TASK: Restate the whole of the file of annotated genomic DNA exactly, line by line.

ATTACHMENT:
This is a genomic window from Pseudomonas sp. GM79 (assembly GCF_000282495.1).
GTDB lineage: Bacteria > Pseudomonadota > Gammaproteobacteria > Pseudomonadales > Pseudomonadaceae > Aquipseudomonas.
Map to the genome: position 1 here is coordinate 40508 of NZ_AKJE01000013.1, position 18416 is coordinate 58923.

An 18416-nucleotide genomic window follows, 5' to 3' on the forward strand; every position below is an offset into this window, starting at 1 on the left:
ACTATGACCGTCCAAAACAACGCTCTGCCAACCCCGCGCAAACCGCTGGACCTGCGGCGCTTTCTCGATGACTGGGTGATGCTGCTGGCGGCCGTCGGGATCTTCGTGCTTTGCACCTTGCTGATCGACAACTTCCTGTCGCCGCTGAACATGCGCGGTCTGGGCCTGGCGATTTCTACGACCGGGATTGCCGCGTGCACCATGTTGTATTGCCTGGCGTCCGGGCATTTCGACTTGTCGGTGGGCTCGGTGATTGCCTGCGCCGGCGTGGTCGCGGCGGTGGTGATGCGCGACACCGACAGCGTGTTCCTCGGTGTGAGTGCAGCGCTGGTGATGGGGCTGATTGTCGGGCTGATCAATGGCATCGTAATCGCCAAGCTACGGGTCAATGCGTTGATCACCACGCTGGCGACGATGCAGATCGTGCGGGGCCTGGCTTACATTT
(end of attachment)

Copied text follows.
This is a genomic window from Pseudomonas sp. GM79 (assembly GCF_000282495.1).
GTDB lineage: Bacteria > Pseudomonadota > Gammaproteobacteria > Pseudomonadales > Pseudomonadaceae > Aquipseudomonas.
Map to the genome: position 1 here is coordinate 40508 of NZ_AKJE01000013.1, position 18416 is coordinate 58923.

An 18416-nucleotide genomic window follows, 5' to 3' on the forward strand; every position below is an offset into this window, starting at 1 on the left:
ACTATGACCGTCCAAAACAACGCTCTGCCAACCCCGCGCAAACCGCTGGACCTGCGGCGCTTTCTCGATGACTGGGTGATGCTGCTGGCGGCCGTCGGGATCTTCGTGCTTTGCACCTTGCTGATCGACAACTTCCTGTCGCCGCTGAACATGCGCGGTCTGGGCCTGGCGATTTCTACGACCGGGATTGCCGCGTGCACCATGTTGTATTGCCTGGCGTCCGGGCATTTCGACTTGTCGGTGGGCTCGGTGATTGCCTGCGCCGGCGTGGTCGCGGCGGTGGTGATGCGCGACACCGACAGCGTGTTCCTCGGTGTGAGTGCAGCGCTGGTGATGGGGCTGATTGTCGGGCTGATCAATGGCATCGTAATCGCCAAGCTACGGGTCAATGCGTTGATCACCACGCTGGCGACGATGCAGATCGTGCGGGGCCTGGCTTACATTT